-Ascertain the difference between employer needs and employer wish list.

Every job hunter has come across a mile-long laundry list of skills an employer “requires” or “prefers”. With time, we learn that  A.) our skill sets are in fact plenty for most employers and B.) that no single individual has the entire list of skills listed, except perhaps for the person leaving the job being advertised.

-Self-starter able to maintain positive attitude during the darkest of days.

I have yet to meet a job hunter who hasn’t occasionally slumped into a chair, declared everything a failure and spent the day binge-watching that show they won’t admit they love. The truly talented job hunter is able to bounce back and get right back to it the next day. There’s no shame in self-care.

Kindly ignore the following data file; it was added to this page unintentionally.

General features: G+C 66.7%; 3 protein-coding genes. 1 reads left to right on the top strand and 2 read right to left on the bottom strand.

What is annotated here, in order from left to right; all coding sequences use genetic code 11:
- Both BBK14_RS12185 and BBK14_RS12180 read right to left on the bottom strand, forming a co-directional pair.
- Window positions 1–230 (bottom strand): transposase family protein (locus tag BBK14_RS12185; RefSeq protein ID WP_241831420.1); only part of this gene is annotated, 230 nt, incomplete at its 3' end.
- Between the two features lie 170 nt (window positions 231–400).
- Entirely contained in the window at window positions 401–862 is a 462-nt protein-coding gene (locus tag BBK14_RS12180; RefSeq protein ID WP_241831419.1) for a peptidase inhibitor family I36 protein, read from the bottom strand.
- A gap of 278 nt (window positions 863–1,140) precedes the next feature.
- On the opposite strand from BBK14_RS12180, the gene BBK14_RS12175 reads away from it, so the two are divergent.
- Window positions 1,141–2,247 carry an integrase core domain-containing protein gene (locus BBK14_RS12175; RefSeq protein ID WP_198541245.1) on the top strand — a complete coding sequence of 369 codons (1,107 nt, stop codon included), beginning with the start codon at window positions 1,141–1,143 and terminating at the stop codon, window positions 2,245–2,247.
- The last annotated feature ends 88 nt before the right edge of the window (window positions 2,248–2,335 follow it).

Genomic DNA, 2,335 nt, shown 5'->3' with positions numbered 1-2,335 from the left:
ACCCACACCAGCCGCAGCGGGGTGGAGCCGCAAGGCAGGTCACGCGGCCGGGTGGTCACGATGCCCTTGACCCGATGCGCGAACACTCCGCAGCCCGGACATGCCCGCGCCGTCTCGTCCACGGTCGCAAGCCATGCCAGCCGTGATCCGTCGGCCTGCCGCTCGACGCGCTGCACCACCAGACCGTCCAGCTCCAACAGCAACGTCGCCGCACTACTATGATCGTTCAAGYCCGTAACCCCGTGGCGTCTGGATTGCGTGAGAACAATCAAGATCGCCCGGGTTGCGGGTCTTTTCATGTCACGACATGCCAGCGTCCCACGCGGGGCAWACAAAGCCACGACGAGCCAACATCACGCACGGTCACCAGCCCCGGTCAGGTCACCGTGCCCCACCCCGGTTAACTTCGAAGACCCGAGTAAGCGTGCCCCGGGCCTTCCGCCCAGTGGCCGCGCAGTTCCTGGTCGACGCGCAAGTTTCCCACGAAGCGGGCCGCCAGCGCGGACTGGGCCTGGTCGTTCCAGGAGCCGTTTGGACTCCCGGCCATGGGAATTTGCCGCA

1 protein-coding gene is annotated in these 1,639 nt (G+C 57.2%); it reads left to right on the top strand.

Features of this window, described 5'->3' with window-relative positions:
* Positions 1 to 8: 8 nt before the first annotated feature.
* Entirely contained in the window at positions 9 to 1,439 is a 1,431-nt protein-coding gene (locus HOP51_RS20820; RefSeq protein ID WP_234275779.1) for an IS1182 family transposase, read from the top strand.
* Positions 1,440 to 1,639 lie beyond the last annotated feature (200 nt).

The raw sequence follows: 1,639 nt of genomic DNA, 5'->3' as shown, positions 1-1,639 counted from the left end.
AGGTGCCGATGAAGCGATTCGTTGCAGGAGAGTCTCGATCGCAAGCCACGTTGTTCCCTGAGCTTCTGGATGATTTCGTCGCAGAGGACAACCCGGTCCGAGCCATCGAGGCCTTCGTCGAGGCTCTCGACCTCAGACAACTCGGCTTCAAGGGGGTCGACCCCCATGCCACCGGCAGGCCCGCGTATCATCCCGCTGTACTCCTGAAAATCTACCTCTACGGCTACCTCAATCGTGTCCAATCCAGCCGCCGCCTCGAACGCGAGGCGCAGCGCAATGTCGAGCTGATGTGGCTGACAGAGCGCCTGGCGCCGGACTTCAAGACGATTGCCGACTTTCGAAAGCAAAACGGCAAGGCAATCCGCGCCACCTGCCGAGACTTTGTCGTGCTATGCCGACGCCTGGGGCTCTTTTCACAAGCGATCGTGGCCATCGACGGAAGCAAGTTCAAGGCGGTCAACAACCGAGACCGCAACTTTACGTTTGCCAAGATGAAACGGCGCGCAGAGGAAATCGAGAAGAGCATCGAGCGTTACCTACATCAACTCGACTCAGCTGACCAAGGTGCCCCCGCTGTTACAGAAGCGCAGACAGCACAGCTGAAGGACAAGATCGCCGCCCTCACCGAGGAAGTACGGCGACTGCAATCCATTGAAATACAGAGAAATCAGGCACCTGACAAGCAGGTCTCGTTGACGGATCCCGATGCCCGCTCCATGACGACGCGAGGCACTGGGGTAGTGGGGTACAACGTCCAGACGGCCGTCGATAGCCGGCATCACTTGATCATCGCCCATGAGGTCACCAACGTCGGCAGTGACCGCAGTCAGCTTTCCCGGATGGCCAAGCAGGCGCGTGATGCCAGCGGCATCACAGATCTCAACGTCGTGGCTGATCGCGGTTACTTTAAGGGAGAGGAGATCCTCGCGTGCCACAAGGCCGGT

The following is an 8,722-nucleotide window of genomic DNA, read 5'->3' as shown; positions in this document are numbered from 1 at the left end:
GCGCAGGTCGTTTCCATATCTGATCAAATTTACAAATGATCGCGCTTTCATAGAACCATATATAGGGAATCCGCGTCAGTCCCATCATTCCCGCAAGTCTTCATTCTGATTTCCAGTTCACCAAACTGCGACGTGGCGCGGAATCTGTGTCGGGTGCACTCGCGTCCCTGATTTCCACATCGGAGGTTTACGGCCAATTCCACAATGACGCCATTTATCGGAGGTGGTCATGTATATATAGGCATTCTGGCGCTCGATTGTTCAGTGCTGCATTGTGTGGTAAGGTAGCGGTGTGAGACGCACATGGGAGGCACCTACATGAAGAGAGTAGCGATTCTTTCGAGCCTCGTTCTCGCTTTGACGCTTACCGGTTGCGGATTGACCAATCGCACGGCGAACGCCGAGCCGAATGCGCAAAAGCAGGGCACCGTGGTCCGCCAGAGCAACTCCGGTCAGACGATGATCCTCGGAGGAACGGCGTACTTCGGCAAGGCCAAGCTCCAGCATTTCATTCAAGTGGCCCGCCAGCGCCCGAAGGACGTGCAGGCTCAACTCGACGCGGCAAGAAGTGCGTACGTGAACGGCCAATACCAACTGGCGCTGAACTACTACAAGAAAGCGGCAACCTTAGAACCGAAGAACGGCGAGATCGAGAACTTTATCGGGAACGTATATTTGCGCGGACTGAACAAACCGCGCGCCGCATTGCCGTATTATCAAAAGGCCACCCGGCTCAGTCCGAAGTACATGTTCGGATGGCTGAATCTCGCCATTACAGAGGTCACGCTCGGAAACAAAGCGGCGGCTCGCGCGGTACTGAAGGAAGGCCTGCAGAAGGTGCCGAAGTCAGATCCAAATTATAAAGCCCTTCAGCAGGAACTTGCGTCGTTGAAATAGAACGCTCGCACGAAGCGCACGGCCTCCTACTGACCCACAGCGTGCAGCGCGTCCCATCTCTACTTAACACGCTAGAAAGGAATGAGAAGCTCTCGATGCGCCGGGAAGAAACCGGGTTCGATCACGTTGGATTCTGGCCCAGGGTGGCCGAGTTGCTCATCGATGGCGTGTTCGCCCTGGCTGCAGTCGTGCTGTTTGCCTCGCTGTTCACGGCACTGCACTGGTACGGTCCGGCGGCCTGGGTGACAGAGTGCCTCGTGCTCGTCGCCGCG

-Doggedly persistent in seemingly futile causes.

People with jobs often tell job hunters “Don’t give up! The market is hard, but something will work out.” To job hunters, this sounds exactly like Charlie Brown’s teacher. The market (especially for archivists *cough*) is bloody awful, and we have no reason to believe that today will be our lucky day. Yet we get up again, turn on the computer, tweak our resumes, craft beautiful cover letters and send them off. If that’s not a marketable skill, I don’t know what is.

What did I miss? What’s a skill that you would add?